The University of Oxford is a stimulating organisation, which enjoys an international reputation as a world-class centre of excellence in research and teaching. It employs over 10,000 staff and has a student population of over 21,000. The Departments of Computer Science and Engineering are part of the Mathematical, Physical and Life Sciences Division at the University of Oxford. The Computational Biology Group (CBG) in the Department of Computer Science is one of the main Research Themes in the Department. CBG has played a leading role in establishing and maintaining a number of major initiatives and large-scale research activities in Oxford, including the Oxford e-Science (now e-Research) Centre; the BBSRC-funded Oxford Centre for Integrative Systems Biology; and the Oxford Centre for Collaborative Applied Mathematics. Research funding into the group over the last 8 years since its inception comes from a wide range of sources (EPSRC, MRC, BBSRC, Wellcome Trust, EU), totals over £20M and includes major research projects such as FP7-funded euHeart, PreDiCT, Synergy and AIRPROM projects, the FP7 VPH Network of Excellence, and the EPSRC-funded 2020 Science Programme. The Computational Biology Group has strong links to industry having received both direct (totalling over £2M) and in-kind funding from IBM, Fujitsu, Microsoft Research, Mathworks, GE Healthcare, Janssen Pharmaceutica and GSK. It has collaborative links with pharmaceutical companies Janssen Pharmaceuticals, AstraZeneca, Roche, Novartis and Pfizer and with clinicians at major hospitals in the UK such as the Heart hospital and the John Radcliffe Hospital.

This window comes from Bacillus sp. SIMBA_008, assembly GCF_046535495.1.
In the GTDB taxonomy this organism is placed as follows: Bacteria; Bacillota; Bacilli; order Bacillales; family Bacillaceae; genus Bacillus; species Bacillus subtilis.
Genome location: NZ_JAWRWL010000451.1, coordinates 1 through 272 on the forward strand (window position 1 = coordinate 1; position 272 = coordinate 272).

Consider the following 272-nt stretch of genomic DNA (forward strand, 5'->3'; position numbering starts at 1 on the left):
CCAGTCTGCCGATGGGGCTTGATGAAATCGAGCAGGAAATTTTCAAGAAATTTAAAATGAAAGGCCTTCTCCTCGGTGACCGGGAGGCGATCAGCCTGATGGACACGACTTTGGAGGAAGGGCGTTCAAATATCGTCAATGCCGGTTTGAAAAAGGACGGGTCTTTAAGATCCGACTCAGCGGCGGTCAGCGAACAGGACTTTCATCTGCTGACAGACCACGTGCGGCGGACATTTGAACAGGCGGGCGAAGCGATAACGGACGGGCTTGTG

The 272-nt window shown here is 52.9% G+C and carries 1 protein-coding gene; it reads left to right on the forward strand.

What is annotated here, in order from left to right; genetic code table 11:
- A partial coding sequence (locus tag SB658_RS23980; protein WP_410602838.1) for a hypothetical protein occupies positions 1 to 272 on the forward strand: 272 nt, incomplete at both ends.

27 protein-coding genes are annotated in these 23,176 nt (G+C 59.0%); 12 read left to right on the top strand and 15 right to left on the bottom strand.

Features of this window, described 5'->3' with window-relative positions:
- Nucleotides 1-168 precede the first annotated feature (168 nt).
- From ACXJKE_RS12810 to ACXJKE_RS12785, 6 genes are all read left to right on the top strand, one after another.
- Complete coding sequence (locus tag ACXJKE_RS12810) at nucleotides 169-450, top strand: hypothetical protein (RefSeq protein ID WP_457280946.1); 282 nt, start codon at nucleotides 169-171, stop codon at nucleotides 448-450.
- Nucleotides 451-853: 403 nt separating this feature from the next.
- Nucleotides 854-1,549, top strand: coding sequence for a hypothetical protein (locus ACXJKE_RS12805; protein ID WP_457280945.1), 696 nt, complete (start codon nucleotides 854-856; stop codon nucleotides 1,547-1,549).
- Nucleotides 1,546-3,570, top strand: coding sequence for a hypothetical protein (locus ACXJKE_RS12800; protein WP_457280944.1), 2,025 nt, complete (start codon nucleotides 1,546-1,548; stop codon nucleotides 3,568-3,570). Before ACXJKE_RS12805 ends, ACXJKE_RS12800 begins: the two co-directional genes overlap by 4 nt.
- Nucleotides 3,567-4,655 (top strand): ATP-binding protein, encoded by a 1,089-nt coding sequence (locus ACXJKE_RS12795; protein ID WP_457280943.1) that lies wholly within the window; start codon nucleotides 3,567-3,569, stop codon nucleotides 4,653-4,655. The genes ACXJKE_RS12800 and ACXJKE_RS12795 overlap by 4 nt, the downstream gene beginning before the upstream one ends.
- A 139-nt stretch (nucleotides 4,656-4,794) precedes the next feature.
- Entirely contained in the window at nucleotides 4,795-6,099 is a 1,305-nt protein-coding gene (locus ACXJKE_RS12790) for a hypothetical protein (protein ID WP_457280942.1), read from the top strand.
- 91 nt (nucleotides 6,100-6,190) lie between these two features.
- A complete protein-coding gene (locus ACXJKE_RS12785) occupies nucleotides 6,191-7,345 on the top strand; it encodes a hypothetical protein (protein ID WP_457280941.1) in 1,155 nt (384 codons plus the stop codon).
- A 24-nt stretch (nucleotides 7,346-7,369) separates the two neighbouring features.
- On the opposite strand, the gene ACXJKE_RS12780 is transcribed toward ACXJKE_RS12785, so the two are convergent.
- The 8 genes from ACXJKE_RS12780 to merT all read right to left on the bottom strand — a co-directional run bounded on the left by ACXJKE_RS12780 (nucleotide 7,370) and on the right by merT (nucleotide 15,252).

Oxford University will play a leading role under WP2 in cardiovascular exemplar research and will play a substantial role in the adaption to commodity high-end infrastructure. The CGB brings its extended experience in computational cardiovascular and respiratory biology. They are leaders on automated analysis of in vivo and in vitro cardiac images, quantification methods of cardiac diffusion MRI scans and the generation of volume meshes from images. Their research involves a synergistic clinical, experimental and computational approach, to simulate “in silico” models to improve risk identification under different disease and conditions They also work on cardiac modelling, simulation of computational ECG’s and on signal processing techniques to analyze ECG recordings.

The group has developed Chaste, the multiscale, multi-physics simulation commercial software for systems biology, with primary applications in modelling cardiac and respiratory physiology, cancer, and discrete multiscale cell-based simulations, that will be one of the core software of the consortia.